Newbigin calls on fundamentalists to abandon their fear of error, their reification of the Bible as a set of objective “facts” whose authority stands or falls together.

At every point in the story of the transmission of biblical material from the original text to today we are dealing with the interaction of men and women with God. At every point, human judgment and human fallibility are involved, as they are involved in every attempt we make today to act faithfully in new situations. The idea that at a certain point in this long story a line was drawn before which everything is divine word and after which everything is human judgment is absurd…. (p.86)

The manner in which Jesus makes the Father known is not in infallible, unrevisable, irreformable statements. He did not write a book which would have served forever as the unquestionable and irreformable statement of the truth about God. He formed a community of friends and shared his life with them. He left it to them it be his witnesses, and — as we know — their witness has come to us in varied forms; we know about very few of the words and deeds of Jesus with the kind of certainty Descartes identified with reliable knowledge. To wish that it were otherwise is to depart from the manner in which God has chosen to make himself known. The doctrine of verbal inerrancy is a direct denial of the way in which God has chosen to make himself known to us as the Father of our Lord Jesus Christ. (p.89)

Whether one accepts or rejects the gospel, then, the quest for truth is never without personal risk. Both liberals and fundamentalists have tried and failed to establish perspective-independent knowledge. If anyone has such knowledge, it would be God alone. Ultimately, the search for truth depends on trust that ultimate reality wants to be known by us. The story of God’s self-giving love in Christ is the best story we’ve found to base that trust upon.

Saving Jesus (Episode 8): Passion and Compassion

The theme of this week’s Saving Jesus class was “Jesus’ ministry of compassion”, but the most fruitful part of the class was the discussion period, when our minister asked us to talk about the greatest acts of compassion we’d experienced or witnessed. This invitation was met with a silent, reflective period that gave rise to a further question: why was it so hard to come up with examples of spectacular compassion? Probably because true compassion doesn’t call attention to itself. Jesus had some harsh words for the Pharisees who made a big show of their alms-giving.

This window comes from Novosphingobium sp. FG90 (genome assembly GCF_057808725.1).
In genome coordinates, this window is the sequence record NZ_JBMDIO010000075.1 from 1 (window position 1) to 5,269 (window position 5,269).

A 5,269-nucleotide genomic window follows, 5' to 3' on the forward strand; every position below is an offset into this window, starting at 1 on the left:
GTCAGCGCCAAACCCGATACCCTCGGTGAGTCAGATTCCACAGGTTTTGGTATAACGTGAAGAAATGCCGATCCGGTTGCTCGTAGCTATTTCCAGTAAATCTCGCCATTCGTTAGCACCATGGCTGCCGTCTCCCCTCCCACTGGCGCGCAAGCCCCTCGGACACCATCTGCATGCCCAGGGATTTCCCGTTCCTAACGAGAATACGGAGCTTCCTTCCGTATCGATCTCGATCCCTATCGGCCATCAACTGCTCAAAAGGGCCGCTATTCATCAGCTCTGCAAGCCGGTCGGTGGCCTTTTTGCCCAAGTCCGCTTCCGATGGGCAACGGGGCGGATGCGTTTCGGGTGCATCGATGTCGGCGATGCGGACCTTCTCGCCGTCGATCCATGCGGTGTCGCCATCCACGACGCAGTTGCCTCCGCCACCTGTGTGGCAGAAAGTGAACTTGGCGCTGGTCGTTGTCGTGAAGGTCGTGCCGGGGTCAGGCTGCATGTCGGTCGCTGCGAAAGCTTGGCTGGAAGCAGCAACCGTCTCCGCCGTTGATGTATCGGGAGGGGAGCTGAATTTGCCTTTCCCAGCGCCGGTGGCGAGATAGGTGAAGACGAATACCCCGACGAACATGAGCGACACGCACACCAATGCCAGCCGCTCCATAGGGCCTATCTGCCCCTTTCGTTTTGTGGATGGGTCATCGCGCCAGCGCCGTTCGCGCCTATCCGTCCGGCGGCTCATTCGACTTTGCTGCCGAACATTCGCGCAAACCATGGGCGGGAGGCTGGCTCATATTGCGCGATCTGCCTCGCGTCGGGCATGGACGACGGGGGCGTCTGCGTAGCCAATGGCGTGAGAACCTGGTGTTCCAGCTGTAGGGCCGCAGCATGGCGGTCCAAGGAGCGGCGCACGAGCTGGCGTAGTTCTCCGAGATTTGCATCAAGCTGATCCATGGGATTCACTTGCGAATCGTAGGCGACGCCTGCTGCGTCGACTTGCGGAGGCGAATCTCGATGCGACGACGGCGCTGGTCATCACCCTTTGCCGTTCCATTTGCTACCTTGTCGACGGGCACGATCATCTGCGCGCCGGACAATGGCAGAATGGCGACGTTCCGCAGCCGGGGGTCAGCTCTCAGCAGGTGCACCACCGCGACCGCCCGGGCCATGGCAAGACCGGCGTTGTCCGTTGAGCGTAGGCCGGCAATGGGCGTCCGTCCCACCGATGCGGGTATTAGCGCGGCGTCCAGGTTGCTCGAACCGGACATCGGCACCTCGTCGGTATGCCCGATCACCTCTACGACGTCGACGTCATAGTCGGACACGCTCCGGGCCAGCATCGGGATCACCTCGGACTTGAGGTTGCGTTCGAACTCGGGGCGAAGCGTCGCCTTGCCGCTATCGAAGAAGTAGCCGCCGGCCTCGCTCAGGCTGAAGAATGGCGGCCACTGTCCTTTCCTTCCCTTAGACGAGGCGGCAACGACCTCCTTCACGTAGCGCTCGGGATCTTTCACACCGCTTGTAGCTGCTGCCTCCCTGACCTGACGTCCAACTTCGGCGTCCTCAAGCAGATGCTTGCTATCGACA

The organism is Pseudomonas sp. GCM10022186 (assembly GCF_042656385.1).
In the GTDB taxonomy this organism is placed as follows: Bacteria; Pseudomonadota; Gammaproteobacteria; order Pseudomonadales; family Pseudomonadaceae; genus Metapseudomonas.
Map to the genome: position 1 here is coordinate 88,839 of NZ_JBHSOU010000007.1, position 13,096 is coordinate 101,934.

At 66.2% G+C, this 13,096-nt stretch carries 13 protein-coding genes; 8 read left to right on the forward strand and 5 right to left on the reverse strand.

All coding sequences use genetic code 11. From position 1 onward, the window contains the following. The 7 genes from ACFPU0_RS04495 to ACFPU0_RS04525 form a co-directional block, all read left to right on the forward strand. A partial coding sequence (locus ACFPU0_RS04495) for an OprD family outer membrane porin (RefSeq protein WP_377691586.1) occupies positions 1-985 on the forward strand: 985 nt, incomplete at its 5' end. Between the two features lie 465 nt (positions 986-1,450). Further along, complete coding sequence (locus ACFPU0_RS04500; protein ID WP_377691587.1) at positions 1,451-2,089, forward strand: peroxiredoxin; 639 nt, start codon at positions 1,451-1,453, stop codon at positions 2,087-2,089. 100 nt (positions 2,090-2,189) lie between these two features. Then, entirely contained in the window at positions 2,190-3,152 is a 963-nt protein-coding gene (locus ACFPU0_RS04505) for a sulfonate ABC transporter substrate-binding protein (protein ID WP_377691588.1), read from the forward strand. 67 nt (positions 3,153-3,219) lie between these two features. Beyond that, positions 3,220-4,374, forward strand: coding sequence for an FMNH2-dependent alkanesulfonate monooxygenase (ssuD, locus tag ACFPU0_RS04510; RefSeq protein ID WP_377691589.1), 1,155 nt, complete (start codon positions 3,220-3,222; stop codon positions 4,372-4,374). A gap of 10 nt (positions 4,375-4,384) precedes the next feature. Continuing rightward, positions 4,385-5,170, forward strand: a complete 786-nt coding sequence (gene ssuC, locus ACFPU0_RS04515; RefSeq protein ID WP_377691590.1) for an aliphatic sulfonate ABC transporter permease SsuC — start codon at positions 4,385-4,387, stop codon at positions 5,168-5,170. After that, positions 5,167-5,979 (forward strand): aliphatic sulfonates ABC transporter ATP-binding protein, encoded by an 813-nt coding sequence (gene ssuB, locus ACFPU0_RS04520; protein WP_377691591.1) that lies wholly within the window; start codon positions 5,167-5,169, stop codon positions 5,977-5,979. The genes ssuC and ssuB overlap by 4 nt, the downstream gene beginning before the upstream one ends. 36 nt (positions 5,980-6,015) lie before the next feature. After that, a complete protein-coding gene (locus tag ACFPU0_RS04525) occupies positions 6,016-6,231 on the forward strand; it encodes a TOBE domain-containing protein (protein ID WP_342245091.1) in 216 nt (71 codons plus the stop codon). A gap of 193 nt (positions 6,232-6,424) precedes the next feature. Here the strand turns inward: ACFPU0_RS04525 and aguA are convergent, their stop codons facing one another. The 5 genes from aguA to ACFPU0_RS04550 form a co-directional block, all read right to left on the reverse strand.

Com-passion literally means “together-suffering”; the central fact for you in this moment is the other person’s pain, not your need to be a helper or even your unselfish impulse to solve her problems. In its purest form, it means gratuitously descending into a place of suffering and helplessness, simply in order to be present with someone else who didn’t choose to be in that same place.

Jesus’ ministry of compassion, then, can be seen to go beyond the earthly works of mercy that were the sole focus of this week’s video. “For God so loved the world, that he gave his only begotten Son, that whosoever believeth in him should not perish, but have everlasting life.” (John 3:16, KJV)

This series is at its best when it reminds us of the difference between God’s kingdom and Caesar’s. One of the obstacles to compassion is our fear of powerlessness. As one of the class participants said, we’re afraid to acknowledge the other’s suffering because it reminds us of our own. In a situation of oppression, moreover, compassion looks like a luxury we can’t afford. On the DVD, Prof. Luther Smith argued that Jesus gave oppressed people the key to a spiritual power greater than any political force that was exercised against them. Whatever their worldly situation, they always had the freedom to wield God’s power of love, by seeing the oppressor as a fellow human being even when calling him to account for his sins.

For a modern-day, psychologically nuanced and safe model of compassion in abusive relationships, I recommend the Boundaries series by Drs. Henry Cloud and John Townsend, and the book Don’t Forgive Too Soon by Dennis, Sheila & Matthew Linn. Tara Brach’s Radical Acceptance explores the interplay of compassion for self and others from a Buddhist perspective, but Christians will recognize many points of commonality.